When my son was little he used to freak out every time he fell down and scraped his knee. He would start screaming that he “needed a doctor”, that “this is bad, so bad”. The usual procedure that every parent follows in such a situation is to:
– Acknowledge the validity of the pain (did you trip and hurt your knee?);
– Demonstrate compassion for the experience (I am so sorry, this must really hurt);
– Comfort and ease the fears about the seriousness of the situation (I can see that there is no bleeding; that’s good or It will feel better soon);
– Give a solution with confidence (clean it up and put a band-aid on);
– Direct attention toward some pleasant experience.
In this situation the parent is not doing anything to heal the actual wound (other then protect it from infection), yet those steps change the child’s experience of pain and switch the brain from the red mode back to the green mode. Instead of perceiving pain as a sign of something scary and dangerous, he now perceives it as not dangerous and manageable. Before long the pain is forgotten and the brain had filed away that experience and established neuropathways for handling it. My son is older now and he’d had enough scrapes on him to know how to deal with them.
Research shows that things work in similar ways in therapeutic relationships as well. A treatment protocol that is similar to handling a child’s scraped knee works for adults with chronic pain as well, even if it does not involve any actual treatment. It helps to switch the brain from the red mode to green mode and experience pain relief as a result.
For example, in an interesting study about treating irritable bowel syndrome (IBS) with dummy acupuncture (investigating the placebo effect), researchers were interested in differentiating how much of the symptom improvement could be attributed to time passing alone, how much to the therapeutic ritual (the act of inserting pretend-needles) and how much to the patient-practitioner relationship (1). So they divided 262 people into the following three groups:
1. A wait list group that did not receive any treatment;
2. A “dummy treatment” group with very limited practitioner interaction;
3. A group that experienced a warm, empathetic and confident patient-practitioner relationship (in addition to “dummy treatment”).
“For group three the patient-practitioner relationship began at the initial visit (45 minutes’ duration) and was structured with respect to both content (four primary discussions) and style (five primary points).
1. Questions concerning symptoms;
2. How irritable bowel syndrome related to relationships and lifestyle;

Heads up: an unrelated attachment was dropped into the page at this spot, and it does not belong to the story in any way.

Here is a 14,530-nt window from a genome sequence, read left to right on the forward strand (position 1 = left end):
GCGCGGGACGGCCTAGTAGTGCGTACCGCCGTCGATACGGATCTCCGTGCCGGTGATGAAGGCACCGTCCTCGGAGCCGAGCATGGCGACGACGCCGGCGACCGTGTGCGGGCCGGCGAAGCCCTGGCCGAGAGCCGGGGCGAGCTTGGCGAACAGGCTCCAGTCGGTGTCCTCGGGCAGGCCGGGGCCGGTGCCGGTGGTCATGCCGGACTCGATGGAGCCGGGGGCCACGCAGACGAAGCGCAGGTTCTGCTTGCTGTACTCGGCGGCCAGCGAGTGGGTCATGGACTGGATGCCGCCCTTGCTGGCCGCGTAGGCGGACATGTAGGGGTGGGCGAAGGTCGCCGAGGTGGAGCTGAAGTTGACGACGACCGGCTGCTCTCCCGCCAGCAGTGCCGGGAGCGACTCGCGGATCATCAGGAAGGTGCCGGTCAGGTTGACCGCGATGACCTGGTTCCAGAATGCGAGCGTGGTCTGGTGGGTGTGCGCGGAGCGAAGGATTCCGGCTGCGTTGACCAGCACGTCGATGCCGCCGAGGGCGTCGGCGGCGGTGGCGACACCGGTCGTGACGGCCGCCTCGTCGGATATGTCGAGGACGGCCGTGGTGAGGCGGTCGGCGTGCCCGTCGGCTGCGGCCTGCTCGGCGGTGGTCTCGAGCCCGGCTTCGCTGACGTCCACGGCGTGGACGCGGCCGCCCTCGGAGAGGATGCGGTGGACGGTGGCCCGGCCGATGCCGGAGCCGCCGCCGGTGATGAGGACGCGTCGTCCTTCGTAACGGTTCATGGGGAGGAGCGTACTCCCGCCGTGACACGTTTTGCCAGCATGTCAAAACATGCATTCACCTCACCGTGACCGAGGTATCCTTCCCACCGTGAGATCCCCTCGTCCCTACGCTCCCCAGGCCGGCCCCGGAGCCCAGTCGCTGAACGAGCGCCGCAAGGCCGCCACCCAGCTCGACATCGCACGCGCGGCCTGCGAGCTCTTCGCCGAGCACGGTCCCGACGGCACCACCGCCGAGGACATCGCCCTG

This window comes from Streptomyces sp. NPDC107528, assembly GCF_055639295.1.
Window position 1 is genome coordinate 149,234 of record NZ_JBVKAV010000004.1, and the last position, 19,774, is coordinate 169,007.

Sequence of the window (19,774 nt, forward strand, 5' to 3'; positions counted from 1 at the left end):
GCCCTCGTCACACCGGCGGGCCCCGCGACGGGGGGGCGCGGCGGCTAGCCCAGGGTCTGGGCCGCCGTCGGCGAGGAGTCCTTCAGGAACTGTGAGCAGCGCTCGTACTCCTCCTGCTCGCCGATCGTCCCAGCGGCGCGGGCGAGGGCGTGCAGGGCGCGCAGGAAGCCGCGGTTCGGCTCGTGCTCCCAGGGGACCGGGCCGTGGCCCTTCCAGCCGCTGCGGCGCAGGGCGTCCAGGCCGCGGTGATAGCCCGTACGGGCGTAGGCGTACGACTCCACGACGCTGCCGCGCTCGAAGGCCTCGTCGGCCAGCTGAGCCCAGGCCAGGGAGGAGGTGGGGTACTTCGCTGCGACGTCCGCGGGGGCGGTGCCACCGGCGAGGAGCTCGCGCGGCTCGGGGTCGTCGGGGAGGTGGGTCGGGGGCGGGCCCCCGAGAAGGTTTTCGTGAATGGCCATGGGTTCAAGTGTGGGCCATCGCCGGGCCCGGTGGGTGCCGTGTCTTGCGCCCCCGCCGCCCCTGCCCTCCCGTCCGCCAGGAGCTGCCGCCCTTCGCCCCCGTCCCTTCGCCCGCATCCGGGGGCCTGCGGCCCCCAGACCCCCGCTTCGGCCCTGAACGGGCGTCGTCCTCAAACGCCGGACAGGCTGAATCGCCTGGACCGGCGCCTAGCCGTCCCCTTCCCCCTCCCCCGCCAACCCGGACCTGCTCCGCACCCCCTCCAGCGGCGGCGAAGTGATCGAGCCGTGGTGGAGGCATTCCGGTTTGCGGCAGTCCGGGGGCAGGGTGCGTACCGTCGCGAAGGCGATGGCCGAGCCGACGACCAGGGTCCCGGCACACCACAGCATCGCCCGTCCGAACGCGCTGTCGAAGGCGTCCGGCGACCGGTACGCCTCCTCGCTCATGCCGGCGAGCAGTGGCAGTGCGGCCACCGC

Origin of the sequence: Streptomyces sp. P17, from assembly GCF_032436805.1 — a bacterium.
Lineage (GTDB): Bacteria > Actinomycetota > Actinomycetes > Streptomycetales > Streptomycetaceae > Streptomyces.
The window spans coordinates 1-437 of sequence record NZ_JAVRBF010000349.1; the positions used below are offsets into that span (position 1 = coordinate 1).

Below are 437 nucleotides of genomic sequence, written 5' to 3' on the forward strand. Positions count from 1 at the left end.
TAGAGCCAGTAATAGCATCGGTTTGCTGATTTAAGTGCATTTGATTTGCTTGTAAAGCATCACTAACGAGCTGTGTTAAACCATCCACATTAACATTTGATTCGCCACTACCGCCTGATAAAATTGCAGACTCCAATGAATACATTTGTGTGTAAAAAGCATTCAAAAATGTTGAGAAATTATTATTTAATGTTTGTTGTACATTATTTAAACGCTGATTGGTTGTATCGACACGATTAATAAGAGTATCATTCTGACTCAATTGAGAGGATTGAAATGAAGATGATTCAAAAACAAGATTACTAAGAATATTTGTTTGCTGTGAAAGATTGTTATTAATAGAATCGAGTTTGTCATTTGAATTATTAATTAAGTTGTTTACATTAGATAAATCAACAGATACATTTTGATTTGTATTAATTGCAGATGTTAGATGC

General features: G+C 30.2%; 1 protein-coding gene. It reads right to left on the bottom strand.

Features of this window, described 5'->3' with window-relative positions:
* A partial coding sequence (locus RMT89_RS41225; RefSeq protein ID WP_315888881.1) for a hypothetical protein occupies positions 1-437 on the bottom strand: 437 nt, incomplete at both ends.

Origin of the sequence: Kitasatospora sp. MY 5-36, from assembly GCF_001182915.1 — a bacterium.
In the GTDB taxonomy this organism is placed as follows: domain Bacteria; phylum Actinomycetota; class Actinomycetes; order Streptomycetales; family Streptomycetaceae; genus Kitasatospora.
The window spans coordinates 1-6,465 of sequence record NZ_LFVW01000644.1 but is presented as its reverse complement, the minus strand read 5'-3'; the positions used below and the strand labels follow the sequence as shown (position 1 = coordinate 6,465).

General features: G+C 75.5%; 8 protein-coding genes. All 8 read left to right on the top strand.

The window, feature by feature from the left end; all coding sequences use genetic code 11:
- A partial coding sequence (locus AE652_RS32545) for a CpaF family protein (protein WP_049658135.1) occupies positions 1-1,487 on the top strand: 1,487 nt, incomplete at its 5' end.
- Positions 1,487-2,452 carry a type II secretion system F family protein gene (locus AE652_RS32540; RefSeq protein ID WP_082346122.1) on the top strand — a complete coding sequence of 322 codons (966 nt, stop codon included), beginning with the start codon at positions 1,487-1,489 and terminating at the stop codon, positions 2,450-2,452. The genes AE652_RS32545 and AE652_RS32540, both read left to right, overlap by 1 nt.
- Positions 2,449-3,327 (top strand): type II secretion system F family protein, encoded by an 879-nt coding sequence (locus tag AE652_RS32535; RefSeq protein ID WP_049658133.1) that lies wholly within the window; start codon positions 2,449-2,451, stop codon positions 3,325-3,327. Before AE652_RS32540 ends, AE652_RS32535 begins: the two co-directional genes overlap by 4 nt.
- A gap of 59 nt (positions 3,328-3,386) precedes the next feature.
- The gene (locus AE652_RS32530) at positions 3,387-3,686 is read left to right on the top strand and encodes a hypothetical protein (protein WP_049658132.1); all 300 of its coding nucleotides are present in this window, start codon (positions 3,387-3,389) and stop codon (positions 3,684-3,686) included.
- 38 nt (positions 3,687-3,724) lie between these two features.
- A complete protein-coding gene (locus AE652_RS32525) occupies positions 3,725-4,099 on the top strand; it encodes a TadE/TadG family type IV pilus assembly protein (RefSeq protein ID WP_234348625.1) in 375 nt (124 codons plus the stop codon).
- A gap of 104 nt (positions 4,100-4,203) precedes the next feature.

3. Possible non-gastrointestinal symptoms;
4. How the patient understood the “cause” and “meaning” of his or her condition.
The interviewer incorporated at least five primary behaviors including:
1. A warm, friendly manner;
2. Active listening (such as repeating the patient’s words, asking for clarifications);
3. Empathy (such as saying “I can understand how difficult IBS must be for you”);
4. 20 seconds of thoughtful silence while feeling the pulse or pondering the treatment plan;
5. Communication of confidence and positive expectation (“I have had much positive experience treating IBS and look forward to demonstrating that acupuncture is a valuable treatment in this trial”).
Only after completing this nine item agenda did the acupuncturist place the placebo needles and leave the participant in a quiet room for 20 minutes. On returning, the practitioner “removed” the placebo needles and exchanged a few words of encouragement.” (1)
After only three weeks the adequate relief was reported by 28% of subjects in group one (wait list), by 43% in group two (dummy treatment) and by 61% in group three (patient-practitioner interaction with dummy treatment). So a significant number of participants in group three experienced relief of symptoms, which is “comparable with the responder rate in clinical trials of drugs currently used in the treatment of irritable bowel syndrome” (1). Ponder that for a minute. Just being treated with attention, empathy and confidence by a practitioner has a similar perceived effect as taking a drug. And the practitioner didn’t even administer any real treatment!
Other studies on placebo effect have consistently shown that regardless of a specific therapeutic regimen, a medical encounter itself can elicit benefits and symptom reduction for the patient. And this study beautifully illustrates that “placebo effects produce statistically and clinically significant improvement and the patient-physician relationship is the most robust component of the placebo effect.”
Many yoga teachers intuitively adopt similar behaviors when they work with people with chronic pain. We can do that consciously, too. Next time we will discuss how we can follow best practices based on research concerning an optimal patient-practitioner relationship and identify content and behavior that are relevant to relationships between yoga teachers/therapists and their students. Here, too, the Panchamaya model can become an invaluable tool in both assessing the situation, establishing rapport with the student and shining light on the interconnectedness of various levels of the system. Tune in!
Components of placebo effect: randomised controlled trial in patients with irritable bowel syndrome (published in The British Medical Journal – BMJ)
Subscribe to Blog via Email